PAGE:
To generate a mESC cellular model where every cell carries specific chromosomal translocation, we then passaged sgRNA-infected cells into a 96-well plate at the density of approximately 5 cells per well. Of the total 33 wells, the T (5:7) translocation was identified in 3 wells by PCR analysis (Supplementary Fig. 3a), confirming the efficiency observed by chromosome painting. Then, we seeded one well of translocation-positive cells at a single-cell density and picked up 16 individual colonies. PCR analysis and sequencing confirmed that 3 of these showed the T (5:7) translocation (Supplementary Fig. 3b and Supplementary Table 2). Next, one of the T (5:7) translocated colonies was expanded and confirmed by chromosome painting, and showed that every cell carried the T (5:7) translocation (Supplementary Fig. 3c and Supplementary Table 2). Using the same CRISPR/Cas9 approach, we generated HEK293 cells harboring the human chronic myelogenous leukemia (CML)-associated Philadelphia chromosome by inducing chromosomal translocation between chromosomes 9 and 22, which resulted in the creation of the BCR-ABL1 fusion gene (Supplementary Fig. 4a)23. HEK293 is an immortalized cell line derived from human embryonic kidney cells. We also created the Bcr-Abl1 fusion gene in mESCs by inducing the T (2:10) chromosomal translocation (Supplementary Fig. 4b).

mESCs carrying the T (5:7) translocation retain the ability to differentiate into all three germ layers

To assess whether mESC lines carrying the T (5:7) translocation remain pluripotent, we induced differentiation of these mESCs by removing leukemia inhibitory factor (LIF). Seven days after LIF withdrawal, we found that the cells showed differentiation morphology (Fig. 3a–c), in coincidence with the down-regulation of pluripotency markers Oct4 and Nanog and the up-regulation of the three germ layers’ differentiation-related genes, such as Sox1, Nestin, Brachyury, Mixl1, Afp, Gata4, Foxa2 (Fig. 3d). Additionally, immunofluorescence staining showed that mESCs carrying the T (5:7) translocation can differentiate into various cell types of the three germ layers (Fig. 3e). Collectively, these results indicate that site-specific chromosomal translocations can be induced in mESCs using the CRISPR/Cas9 system and that mESCs carrying chromosomal translocations remain pluripotent.

Figure 3: mESCs carrying the T (5:7) translocation retain ability to differentiate into three germ layers.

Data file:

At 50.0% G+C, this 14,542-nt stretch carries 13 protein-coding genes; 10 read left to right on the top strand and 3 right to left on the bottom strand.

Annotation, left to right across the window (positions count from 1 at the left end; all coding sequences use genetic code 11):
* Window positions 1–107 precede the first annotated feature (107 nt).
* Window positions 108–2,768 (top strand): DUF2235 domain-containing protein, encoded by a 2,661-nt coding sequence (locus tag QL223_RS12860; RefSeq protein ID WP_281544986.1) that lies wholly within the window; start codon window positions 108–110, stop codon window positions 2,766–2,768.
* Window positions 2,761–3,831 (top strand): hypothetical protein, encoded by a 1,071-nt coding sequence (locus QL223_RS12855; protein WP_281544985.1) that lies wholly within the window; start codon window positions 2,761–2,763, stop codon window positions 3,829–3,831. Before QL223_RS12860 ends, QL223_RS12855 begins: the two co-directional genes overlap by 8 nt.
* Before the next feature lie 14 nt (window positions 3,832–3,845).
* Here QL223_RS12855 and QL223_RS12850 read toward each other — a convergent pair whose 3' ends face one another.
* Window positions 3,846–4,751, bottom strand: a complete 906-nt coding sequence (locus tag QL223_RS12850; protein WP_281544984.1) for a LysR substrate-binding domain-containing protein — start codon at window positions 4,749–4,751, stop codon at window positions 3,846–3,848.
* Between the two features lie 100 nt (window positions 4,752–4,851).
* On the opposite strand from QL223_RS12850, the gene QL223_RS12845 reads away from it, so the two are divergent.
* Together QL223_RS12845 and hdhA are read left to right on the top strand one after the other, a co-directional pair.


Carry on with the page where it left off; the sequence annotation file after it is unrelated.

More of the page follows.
Figure 3

(a) T (5:7)-GFP-E14 cells cultured in normal conditions (with LIF). (b,c) T (5:7)-GFP-E14 cells cultured without LIF for 7 days. (d) T (5:7)-GFP-E14 retain the ability to differentiate into all three germ layers in vitro. All 3 groups of cells were differentiated for 7 days by removing LIF. The expression levels were analyzed by real-time PCR and compared with undifferentiated cells cultured in the medium with LIF. The expression levels were Lg transformed. Data are represented as the mean ± SD, n = 4. (e) Immunofluorescence staining of differentiated T (5:7)-mESCs with anti-Nestin (ectodermal markers), anti-Tuj1 (ectodermal markers), anti-Myosin (mesodermal marker) and anti-Gata4 (endodermal marker) antibodies. Nuclei were stained with DAPI (blue). Scale bars, 200 μm.

Generation of chimeric mouse embryos from mESCs carrying the T (5:7) chromosomal translocation

Next, we tested whether the T (5:7) mESCs could be used to generate chimeric mice carrying specific chromosomal translocations. After being labeled with a Green Fluorescent Protein (GFP) marker, T (5:7) mESCs were injected into B6D2F1 (C57BL/6 and DBA/2 hybrid) mouse blastocysts (Fig. 4a), and the ESC-injected blastocysts were transferred to pseudo-pregnant female C57BL/6 mice. We obtained the E4.5 and E5.5 mouse embryos, and GFP-positive cells were detected at these stages (Fig. 4b,c). From 30 ESC-injected blastocysts, we recovered a total of 12 embryos at E13.5 and detected GFP-positive tissue in one of them (Fig. 4d,e). We also isolated and cultured cells from another 3 embryos in which GFP signal were undetectable in situ. One of the embryos gave rise to GFP-positive cells in culture (Fig. 4f). Furthermore, the induced chromosomal translocation could also be detected in the chimeric embryos at genomic DNA level by PCR and sequencing analysis (Fig. 4g,h). Collectively, these results suggest that mESCs carrying chromosomal translocations retain the ability to contribute to chimera formation.

Figure 4: Chimeric mouse embryos carrying the T (5:7) translocation were developed from blastocysts injected with T (5:7)-GFP-E14 cells.
Figure 4